A Spin Glass Model of Social Fragmentation

With the availability of internet and social media the interconnectedness of people has increased tremendously over the past decades. Over the same time span, an increasing level of fragmentation of society into small isolated groups has been observed, which might come with a number of potential catastrophic consequences such as riots, civil wars, governmental shutdowns, and the decline of democracy. If we want to avoid these undesired outcomes, it is necessary to understand the mechanisms leading to social fragmentation.

In a paper(1) inspired by a spin-glass approach towards coalition formation, researchers at the Complexity Science Hub Viena propose a stochastic, coevolutionary model for social fragmentation, closely following social balance theory, where individuals’ opinions and the states of their social links coevolve to minimize the system’s overall stress.

The model that captures five key elements of human societies:

  1. Agency. Humans make their decisions individually.
  2. Social context—social networks. Individuals are constantly influenced by opinions and actions of others in their social neighbourhood, or by other external influences. Humans tend to show homophily.
  3. Stochasticity. Individuals are not fully rational and take random decisions from time to time, that do not maximize utility functions.
  4. Coevolution. Individuals update their opinions as well as their social links. Most of these updates tend to avoid social tension.
  5. Social balance. Social networks show robust structures in positive and negative social links. They exhibit patterns of social balance.
Fig 1. Op. cit. Balance and unbalance realtionships. Red lines represent friendly and cooperative relations, blue lines are negative or hostile links (based on Hieder P-O-X Model

The results deliver a clear and robust message: a society with the ability of a coevolutionary dynamics of opinion and link formation must be expected to have a phase diagram as the one presented in the figure below. A fundamental regime shift (phase transition) happens at critical values.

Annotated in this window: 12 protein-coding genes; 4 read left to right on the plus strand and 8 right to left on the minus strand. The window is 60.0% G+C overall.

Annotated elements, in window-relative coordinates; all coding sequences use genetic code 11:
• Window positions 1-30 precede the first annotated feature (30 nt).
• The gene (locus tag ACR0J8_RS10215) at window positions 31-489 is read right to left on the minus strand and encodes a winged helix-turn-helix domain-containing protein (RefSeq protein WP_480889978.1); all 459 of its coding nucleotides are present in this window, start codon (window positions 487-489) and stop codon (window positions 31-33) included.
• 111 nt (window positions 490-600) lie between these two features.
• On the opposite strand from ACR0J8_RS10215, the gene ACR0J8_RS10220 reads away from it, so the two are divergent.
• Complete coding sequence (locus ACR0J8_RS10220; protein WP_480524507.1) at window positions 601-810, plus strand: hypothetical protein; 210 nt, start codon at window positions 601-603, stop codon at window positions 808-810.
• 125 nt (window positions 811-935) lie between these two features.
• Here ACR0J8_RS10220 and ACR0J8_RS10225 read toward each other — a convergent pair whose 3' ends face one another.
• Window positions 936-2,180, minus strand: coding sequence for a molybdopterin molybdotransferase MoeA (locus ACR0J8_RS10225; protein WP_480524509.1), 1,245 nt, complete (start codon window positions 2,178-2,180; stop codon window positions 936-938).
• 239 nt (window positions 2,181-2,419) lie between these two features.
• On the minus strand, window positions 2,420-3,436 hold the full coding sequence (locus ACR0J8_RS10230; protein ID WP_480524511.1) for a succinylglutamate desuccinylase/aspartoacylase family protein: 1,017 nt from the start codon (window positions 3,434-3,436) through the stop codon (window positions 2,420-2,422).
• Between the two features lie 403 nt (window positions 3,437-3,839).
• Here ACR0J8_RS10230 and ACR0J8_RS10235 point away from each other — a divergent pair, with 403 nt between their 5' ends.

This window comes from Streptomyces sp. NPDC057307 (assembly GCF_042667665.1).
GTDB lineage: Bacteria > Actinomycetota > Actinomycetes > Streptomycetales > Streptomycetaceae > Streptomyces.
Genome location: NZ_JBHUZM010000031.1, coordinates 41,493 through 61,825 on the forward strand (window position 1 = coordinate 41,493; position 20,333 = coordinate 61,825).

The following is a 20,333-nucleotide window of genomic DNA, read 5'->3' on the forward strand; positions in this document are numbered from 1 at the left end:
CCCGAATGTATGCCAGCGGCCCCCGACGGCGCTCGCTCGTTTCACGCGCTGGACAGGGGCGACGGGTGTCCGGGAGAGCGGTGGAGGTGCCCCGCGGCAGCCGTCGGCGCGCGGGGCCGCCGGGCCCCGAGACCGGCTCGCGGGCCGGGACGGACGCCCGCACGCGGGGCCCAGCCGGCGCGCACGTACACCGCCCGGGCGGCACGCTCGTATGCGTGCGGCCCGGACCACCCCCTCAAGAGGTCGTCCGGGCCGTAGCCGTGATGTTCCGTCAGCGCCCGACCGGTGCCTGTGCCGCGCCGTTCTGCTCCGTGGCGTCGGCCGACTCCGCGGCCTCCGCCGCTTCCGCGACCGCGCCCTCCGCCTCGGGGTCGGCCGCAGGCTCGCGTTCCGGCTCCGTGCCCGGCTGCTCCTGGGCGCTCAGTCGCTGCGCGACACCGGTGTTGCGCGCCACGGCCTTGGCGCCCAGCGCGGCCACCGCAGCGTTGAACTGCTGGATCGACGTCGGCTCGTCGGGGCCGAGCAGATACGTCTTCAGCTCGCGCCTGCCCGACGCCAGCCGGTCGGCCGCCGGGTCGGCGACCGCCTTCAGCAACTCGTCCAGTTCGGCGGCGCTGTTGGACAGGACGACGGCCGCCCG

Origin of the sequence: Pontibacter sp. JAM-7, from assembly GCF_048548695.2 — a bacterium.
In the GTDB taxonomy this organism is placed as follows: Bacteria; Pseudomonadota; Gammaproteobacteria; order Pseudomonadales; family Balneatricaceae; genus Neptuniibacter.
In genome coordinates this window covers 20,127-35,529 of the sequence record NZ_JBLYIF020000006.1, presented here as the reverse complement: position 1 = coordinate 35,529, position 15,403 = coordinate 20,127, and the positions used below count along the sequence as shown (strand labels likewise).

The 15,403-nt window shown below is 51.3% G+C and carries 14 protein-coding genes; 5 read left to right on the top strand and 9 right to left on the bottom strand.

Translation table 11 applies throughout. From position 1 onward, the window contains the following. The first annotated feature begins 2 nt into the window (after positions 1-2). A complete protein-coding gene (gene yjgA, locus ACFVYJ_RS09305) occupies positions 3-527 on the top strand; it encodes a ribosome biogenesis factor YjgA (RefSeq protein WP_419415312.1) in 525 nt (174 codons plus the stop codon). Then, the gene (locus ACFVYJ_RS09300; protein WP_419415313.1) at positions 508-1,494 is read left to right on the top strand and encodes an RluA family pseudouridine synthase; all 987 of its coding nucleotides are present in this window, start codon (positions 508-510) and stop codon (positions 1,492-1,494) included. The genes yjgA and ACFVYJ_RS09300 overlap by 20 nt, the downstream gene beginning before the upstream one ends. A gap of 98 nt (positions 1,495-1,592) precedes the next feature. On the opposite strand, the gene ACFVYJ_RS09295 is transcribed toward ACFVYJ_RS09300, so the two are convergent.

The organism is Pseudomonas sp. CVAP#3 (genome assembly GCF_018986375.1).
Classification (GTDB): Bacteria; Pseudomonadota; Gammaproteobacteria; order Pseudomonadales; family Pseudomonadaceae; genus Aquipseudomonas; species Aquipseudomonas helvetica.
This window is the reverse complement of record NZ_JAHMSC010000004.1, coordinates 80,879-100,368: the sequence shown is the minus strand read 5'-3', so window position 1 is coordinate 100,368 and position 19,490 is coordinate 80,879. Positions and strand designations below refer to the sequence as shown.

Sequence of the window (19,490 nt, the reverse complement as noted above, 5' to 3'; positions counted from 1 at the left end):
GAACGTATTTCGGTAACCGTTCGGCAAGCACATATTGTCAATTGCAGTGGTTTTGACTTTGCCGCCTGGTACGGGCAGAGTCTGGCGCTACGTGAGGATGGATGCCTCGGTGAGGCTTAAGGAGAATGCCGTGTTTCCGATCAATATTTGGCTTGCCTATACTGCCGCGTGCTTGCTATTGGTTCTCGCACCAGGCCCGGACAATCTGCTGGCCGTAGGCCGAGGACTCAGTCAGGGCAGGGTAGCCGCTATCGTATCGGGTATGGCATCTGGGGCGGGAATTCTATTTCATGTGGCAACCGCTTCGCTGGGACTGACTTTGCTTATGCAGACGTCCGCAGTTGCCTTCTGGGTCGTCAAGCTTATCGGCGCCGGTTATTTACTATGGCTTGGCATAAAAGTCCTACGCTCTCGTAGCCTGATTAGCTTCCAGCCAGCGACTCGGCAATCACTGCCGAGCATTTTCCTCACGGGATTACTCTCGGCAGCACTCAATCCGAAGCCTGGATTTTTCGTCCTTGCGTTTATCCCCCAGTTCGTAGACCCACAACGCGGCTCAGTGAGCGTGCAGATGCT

Fig 3, Op, cit.

The phase diagram shows the existence of a critical connectivity between individuals of a society at a fixed so-called social temperature that characterizes the average volatility of individuals in a society. The higher the social temperature T the more ‘erratic’ or ‘irrational’ is an individual on average. This means that he or she is more likely to update his/her opinion and social ties, regardless if they reduce social stress.

Below the critical connectivity society is in the cohesive phase, where opinions coexist. Above the critical connectivity, society fragments into clusters of individuals who share positive links within the clusters and have negative links between groups. Within the clusters, large patches of uniform opinions form, and a strong reinforcement of homophily is observed. The existence of a critical connectivity is an extremely robust phenomenon; if the connectivity increases above the critical value, society must fragment.

The model also gives an answer to how the fragmented phase can be avoided, and the conclusion is disturbing. There are only two ways out: either to lower the connectivity below the critical density by reducing the number of interaction partners (i.e. social distancing) or, alternatively, to increase the social temperature, meaning that people would update their opinions (and links) randomly more often (behaving in a more irrational way).


(1) Minh Pham, T., Kondor, I., Hanel, R., and Thurner, S. (2020). The effect of social balance on social fragmentation. Journal of The Royal Society Interface 17, 20200752.

Featured Image: Shelby McQuilkin, Social Networking


  1. Interesting. The result is to be expected, as anecdotal evidence shows (e.g. large families find it difficult living together if everybody gives his opinion)
    Of course, as the authors recognise, there are many simplifications that could change the results significantly,

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